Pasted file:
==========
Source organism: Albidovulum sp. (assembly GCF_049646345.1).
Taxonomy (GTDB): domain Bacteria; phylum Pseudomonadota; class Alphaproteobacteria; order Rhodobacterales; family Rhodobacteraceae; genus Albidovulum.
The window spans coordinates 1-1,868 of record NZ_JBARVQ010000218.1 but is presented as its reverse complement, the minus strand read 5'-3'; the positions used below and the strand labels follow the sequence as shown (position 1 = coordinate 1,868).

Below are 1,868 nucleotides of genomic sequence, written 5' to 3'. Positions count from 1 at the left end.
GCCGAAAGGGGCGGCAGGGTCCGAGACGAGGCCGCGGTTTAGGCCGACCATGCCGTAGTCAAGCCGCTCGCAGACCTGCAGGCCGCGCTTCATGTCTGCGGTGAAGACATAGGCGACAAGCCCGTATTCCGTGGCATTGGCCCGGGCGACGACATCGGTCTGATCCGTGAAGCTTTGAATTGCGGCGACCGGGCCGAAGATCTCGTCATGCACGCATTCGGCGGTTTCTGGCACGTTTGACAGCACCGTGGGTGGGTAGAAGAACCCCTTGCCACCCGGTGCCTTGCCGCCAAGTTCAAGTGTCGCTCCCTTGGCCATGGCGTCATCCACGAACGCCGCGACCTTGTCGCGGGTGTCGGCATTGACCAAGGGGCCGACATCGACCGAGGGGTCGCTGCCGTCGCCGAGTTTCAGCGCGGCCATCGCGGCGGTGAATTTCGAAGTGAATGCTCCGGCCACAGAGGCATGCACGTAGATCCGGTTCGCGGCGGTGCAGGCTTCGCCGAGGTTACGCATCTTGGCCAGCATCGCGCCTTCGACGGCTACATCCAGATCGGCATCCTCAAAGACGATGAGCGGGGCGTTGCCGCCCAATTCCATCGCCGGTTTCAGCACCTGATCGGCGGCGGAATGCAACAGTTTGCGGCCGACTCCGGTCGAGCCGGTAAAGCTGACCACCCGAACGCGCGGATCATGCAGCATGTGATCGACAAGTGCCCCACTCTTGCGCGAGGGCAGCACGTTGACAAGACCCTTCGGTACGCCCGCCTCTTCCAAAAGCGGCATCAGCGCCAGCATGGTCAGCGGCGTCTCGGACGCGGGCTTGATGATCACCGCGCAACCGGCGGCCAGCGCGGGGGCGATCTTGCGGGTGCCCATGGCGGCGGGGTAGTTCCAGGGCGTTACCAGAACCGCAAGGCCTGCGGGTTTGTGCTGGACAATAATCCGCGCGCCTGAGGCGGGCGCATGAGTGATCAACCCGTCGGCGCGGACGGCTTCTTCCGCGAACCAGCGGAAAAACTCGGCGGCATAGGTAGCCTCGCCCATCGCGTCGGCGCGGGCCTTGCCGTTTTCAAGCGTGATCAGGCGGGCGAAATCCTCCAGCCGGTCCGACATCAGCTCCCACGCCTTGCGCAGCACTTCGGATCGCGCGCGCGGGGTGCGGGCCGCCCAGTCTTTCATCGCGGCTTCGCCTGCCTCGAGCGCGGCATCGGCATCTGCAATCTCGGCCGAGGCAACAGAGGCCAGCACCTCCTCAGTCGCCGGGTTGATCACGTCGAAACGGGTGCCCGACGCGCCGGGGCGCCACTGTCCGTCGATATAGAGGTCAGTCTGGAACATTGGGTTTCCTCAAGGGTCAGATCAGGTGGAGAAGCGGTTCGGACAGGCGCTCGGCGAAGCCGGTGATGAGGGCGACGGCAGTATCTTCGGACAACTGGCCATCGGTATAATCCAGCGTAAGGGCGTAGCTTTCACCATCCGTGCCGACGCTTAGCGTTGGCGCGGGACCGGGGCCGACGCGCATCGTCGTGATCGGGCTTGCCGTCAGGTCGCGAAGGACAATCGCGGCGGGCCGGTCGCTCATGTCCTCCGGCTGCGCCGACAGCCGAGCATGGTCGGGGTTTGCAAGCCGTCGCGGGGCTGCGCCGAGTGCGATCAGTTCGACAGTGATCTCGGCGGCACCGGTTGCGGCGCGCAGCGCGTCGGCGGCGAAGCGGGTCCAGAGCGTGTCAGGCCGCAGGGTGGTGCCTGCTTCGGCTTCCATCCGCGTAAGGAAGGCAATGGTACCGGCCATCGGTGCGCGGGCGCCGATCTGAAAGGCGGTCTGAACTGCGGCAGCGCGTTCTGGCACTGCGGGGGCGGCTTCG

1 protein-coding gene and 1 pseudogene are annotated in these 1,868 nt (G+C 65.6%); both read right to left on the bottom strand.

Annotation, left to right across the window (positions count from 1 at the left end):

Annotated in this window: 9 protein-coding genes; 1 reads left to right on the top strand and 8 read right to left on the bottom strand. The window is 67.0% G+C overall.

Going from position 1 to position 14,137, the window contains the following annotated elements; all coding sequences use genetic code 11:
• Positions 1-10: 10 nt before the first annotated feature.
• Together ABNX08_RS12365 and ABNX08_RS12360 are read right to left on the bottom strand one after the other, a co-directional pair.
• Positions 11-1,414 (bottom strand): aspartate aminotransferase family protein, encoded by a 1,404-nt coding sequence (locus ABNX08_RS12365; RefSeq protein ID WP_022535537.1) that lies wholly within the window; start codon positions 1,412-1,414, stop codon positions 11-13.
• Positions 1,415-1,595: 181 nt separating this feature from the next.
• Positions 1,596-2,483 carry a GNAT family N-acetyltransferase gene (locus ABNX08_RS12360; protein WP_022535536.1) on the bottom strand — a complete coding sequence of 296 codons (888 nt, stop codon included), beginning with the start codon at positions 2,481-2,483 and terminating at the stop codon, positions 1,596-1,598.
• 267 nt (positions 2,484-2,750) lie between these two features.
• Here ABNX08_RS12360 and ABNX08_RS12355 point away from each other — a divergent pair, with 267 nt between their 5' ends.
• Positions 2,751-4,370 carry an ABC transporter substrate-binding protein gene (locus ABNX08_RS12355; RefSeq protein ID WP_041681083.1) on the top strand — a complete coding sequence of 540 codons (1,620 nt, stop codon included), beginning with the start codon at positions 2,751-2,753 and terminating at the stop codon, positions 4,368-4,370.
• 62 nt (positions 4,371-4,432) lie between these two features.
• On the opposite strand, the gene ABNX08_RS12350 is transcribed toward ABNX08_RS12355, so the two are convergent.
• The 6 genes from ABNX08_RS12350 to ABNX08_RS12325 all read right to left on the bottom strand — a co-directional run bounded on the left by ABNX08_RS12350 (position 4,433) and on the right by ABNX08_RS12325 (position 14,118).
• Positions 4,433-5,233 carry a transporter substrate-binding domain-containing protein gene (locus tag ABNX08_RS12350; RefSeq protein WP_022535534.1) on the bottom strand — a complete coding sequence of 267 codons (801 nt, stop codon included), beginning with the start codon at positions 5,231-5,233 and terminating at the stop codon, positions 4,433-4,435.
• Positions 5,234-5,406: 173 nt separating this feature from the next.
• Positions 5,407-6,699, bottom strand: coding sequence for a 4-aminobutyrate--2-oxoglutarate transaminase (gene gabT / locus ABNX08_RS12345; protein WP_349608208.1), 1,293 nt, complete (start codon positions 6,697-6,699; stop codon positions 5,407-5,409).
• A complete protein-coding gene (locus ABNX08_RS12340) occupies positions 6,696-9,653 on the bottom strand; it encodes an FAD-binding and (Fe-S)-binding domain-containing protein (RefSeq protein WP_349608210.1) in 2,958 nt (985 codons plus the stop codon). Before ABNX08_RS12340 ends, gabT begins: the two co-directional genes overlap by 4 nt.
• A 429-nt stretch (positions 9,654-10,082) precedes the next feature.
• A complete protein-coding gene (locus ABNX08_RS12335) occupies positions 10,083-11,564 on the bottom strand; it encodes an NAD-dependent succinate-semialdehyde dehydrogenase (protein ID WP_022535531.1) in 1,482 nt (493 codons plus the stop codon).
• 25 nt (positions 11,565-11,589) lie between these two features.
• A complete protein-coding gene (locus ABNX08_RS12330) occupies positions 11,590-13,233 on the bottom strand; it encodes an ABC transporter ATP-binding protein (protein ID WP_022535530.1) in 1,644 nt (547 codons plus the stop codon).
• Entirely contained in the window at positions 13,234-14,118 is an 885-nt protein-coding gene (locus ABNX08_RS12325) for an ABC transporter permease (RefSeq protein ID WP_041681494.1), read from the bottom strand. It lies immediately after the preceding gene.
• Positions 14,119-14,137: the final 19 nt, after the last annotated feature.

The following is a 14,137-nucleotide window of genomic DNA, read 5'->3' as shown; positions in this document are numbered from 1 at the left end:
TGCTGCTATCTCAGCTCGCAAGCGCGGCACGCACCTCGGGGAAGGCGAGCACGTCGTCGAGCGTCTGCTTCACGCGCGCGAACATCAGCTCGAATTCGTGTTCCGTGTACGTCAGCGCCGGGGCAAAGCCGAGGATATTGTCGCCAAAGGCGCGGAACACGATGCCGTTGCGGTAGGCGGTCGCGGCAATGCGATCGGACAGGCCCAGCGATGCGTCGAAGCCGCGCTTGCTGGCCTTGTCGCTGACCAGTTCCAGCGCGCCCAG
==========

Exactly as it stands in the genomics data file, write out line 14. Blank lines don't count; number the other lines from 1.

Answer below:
• Positions 1,596-2,483 carry a GNAT family N-acetyltransferase gene (locus ABNX08_RS12360; protein WP_022535536.1) on the bottom strand — a complete coding sequence of 296 codons (888 nt, stop codon included), beginning with the start codon at positions 2,481-2,483 and terminating at the stop codon, positions 1,596-1,598.